Rainbows are one of the most magical of sky effects, elusive, mysterious and colorful. They’re a natural subject for the nature photographer, so much so that they do run the risk of cliche, but they can also can put the final “shazam” on what would already be an interesting image. With a few simple hints and techniques, you’ll gain a better understanding of how to capture and convey their magic.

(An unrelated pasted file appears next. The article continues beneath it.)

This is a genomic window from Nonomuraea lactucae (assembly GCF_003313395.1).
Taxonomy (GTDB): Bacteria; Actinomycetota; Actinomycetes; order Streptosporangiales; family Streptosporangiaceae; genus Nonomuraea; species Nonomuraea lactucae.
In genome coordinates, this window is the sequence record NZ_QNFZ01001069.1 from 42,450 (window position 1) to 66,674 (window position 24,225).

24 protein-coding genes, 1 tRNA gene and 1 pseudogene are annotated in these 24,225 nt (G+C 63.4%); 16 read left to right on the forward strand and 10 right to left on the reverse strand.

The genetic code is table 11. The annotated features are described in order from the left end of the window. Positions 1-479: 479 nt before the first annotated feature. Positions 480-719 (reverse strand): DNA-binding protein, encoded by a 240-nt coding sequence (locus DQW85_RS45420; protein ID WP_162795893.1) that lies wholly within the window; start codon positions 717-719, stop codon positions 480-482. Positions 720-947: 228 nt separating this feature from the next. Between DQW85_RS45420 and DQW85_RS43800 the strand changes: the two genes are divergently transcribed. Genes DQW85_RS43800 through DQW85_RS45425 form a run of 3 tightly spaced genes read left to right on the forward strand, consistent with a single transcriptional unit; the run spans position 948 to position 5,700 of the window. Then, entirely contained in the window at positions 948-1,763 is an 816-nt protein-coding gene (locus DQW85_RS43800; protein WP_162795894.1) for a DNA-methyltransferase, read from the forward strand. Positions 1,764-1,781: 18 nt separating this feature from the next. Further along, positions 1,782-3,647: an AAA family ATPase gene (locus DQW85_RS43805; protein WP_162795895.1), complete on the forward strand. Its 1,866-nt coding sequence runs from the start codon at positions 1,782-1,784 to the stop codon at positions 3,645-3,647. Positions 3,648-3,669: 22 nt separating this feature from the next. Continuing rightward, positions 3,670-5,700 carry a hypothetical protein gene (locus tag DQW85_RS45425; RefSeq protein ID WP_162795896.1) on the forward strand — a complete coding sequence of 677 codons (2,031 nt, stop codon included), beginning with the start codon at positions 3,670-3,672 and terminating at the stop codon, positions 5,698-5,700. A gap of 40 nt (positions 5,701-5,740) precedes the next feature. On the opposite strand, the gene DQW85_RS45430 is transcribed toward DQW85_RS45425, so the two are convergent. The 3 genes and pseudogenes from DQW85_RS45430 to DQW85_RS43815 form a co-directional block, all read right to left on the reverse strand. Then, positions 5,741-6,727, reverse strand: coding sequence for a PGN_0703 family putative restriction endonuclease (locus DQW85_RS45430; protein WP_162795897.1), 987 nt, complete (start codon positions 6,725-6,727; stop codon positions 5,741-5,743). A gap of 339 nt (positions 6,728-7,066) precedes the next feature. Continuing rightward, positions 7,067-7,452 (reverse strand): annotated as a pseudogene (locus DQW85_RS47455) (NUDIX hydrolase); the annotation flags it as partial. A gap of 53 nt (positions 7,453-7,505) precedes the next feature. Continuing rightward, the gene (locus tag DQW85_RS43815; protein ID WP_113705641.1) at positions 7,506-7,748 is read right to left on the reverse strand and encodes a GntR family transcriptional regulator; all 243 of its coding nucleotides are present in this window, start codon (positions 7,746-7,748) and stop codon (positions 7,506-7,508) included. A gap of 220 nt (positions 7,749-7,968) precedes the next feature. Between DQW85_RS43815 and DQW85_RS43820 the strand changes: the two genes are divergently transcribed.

The first challenge in finding a rainbow is finding one to photograph in the first place. Any rainbow requires two elements, light and water droplets. The light needs to be from small source and very bright, so it’ll usually need to be direct sunlight (although it is possible to find and photograph “moonbows”) they’re very hard to see and even harder to capture well. The need for both sunlight and rain or mist means you’ll usually need to look for rainbows in mixed weather (rainy conditions without complete overcast) or in other places where mists form in broad sunlight (waterfalls, such as my Iceland image above, geysers, and the like.) (more…)